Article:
Southeastern baseball coach Mike Metheny retires after 37 years

DURANT, Okla. – After 37 years at the helm of the Southeastern baseball program which included a national championship and becoming the all-time leader in victories in NCAA Division II, head coach Mike Metheny has announced his retirement.

"Southeastern has been a major part of my life," said Metheny, "And has meant so very much to me and my family. We have made memories we will forever cherish."

"Words cannot possibly begin to express my appreciation to Southeastern," He continued, "For allowing me to be associated with this University and its baseball program for 47 years. My Heavenly Father, past players, past presidents, Doc [Don Parham], and [Keith Baxter] have given me the opportunity to coach one of the top baseball programs in America. How could life be any more enjoyable for my family and me?"

"It has been my pleasure to be associated with our Southeastern family," Metheny said. "The closeness and camaraderie of our athletic department has been top notch through the years and I could not have asked for a better working relationship with my peers. My family and I will be forever grateful and continue to be strong supporters of Southeastern."

"First and foremost," said Southeastern President Sean Burrage, "I want to thank coach Metheny for his dedication, service, and loyalty to Southeastern over these many years. He has earned his place in history as one of the great college baseball coaches in America."

"Many people aspire to reach the top of their profession," he continued, "But few actually achieve this goal. Coach Metheny is an exception, winning a national championship and winning more games than any other coach in the history of Division II college baseball. We wish coach Metheny and his entire family the very best and will always appreciate his many contributions to the University.''

"I want to thank Mike," said Director of Athletics Keith Baxter, "For his outstanding service and leadership to the University and Southeastern Baseball program. It's hard to comprehend and even harder to put into words career that has spanned over four decades."

"You can't discuss SE baseball without coach Metheny being including in the conversation," Baxter continued "He and his family have been Southeastern Baseball for such a long time creating great memories that will be with the program forever. His statistics are mindboggling, all-time winningest D2 coach, National Championship, multiple conference championships, countless post season appearances, 30 plus all Americans, numerous professional signees and the list of stats just keep going! For years his teams set the standard that all others strived to achieve. The Legend may have coached his last game but he has forever made his mark"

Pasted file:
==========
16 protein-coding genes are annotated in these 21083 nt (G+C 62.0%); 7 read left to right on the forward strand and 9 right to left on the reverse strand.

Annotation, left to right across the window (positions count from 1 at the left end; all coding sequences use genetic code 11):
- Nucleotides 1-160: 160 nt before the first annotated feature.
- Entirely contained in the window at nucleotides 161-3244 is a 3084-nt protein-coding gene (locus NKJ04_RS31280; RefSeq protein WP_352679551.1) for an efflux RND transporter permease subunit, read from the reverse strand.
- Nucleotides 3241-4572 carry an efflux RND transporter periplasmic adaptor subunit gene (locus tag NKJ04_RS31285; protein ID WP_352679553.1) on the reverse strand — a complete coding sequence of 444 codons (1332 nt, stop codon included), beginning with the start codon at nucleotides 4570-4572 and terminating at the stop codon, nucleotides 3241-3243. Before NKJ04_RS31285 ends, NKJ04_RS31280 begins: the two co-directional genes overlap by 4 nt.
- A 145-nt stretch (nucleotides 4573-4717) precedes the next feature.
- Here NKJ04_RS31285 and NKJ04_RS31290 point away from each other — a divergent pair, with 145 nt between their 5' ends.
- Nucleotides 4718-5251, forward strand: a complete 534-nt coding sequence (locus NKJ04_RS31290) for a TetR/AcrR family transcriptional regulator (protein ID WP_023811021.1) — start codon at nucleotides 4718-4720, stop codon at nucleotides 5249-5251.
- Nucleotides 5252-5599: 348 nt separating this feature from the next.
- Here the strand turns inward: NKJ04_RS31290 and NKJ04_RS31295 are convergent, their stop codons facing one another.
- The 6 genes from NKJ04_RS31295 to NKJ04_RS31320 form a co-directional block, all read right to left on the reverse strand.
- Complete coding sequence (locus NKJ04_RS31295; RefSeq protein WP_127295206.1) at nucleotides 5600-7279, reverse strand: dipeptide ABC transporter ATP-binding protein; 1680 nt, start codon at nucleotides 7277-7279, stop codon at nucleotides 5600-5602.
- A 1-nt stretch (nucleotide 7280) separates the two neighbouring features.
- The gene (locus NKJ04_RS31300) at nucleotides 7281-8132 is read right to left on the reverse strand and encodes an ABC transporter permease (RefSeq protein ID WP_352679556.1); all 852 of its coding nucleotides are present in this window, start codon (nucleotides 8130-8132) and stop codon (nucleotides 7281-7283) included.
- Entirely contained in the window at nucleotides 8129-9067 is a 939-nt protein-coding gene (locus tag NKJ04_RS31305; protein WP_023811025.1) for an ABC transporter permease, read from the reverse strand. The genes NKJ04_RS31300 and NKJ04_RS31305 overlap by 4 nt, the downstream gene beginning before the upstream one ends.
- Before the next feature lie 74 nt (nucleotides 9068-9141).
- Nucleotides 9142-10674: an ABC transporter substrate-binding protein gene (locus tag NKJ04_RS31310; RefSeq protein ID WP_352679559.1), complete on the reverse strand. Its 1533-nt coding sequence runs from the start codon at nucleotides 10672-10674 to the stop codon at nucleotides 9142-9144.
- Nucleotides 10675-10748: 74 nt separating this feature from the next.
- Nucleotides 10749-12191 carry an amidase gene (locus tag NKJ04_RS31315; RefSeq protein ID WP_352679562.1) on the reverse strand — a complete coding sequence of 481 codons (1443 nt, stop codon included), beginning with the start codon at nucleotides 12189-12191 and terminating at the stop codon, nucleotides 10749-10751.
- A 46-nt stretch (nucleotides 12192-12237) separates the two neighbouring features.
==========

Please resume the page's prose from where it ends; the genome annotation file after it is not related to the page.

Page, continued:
"Mike has definitely left his signature on small college baseball and touched many lives along the way, he, Pat, Michael, Mishael and Raini will always be a part of Southeastern Baseball. We wish him and his family the very best that retirement has to offer."

He finishes his storied career with 1,324 career victories across from 679 losses and three ties to push his career winning percentage to .660 over 37 seasons, averaging just over 35 wins per season.

SE collected a 9-1 win over Harding in the series opener on March 31 and that win secured Metheny the NCAA Division II record-setting 1,315th win.

Metheny is ranked among the top 20 on the all-time wins list regardless of division, climbing to 19th on the list just behind Larry Cochell who has 1,331 after finishing his career in 2005 as the head coach at Oklahoma.

If that list is narrowed to coaches how have picked up all of their victories at one school, Metheny would rank eighth behind Rod Dedeaux who spent 44 seasons at Southern California.

His connection with Southeastern has spanned more than 40 years from his beginnings as a player, through being a graduate assistant, an assistant coach and ultimately taking over as the head coach for the 1981 season.

Metheny guided the SE baseball program through its successful transition from NAIA to NCAA Division II, and in just the second season at the D-II level he led his squad to the NCAA Division II World Series in Montgomery, Ala., and on June 3, 2000, Southeastern earned its first National Championship.

That title earned him the 2000 National Coach of the Year honor at the American Baseball Coaches Convention.

While a member of the NAIA, his teams made seven trips to the NAIA World Series and earned three runner-up finishes.

His teams have claimed 15 conference championships and he has earned conference coach of the year honors nine times and regional coach of the year seven times.

He has coached 54 players who have signed professional contracts and has guided 35 players to a total of 42 All-American honors.

Among those are a pair of National Player of the Year honorees in Alan Cartwright in 1982 and Cary Ammons in 1997.

In January of 1999, he was inducted into the NAIA Hall of Fame while at the American Baseball Coaches Convention in Atlanta, Ga.

He was inducted into the Southeastern Athletics Hall of Fame in 2010.

Metheny plans on remaining in the area with his wife Pat, daughter Mishael and granddaughter Raini.

A national search for a new head baseball coach will begin immediately.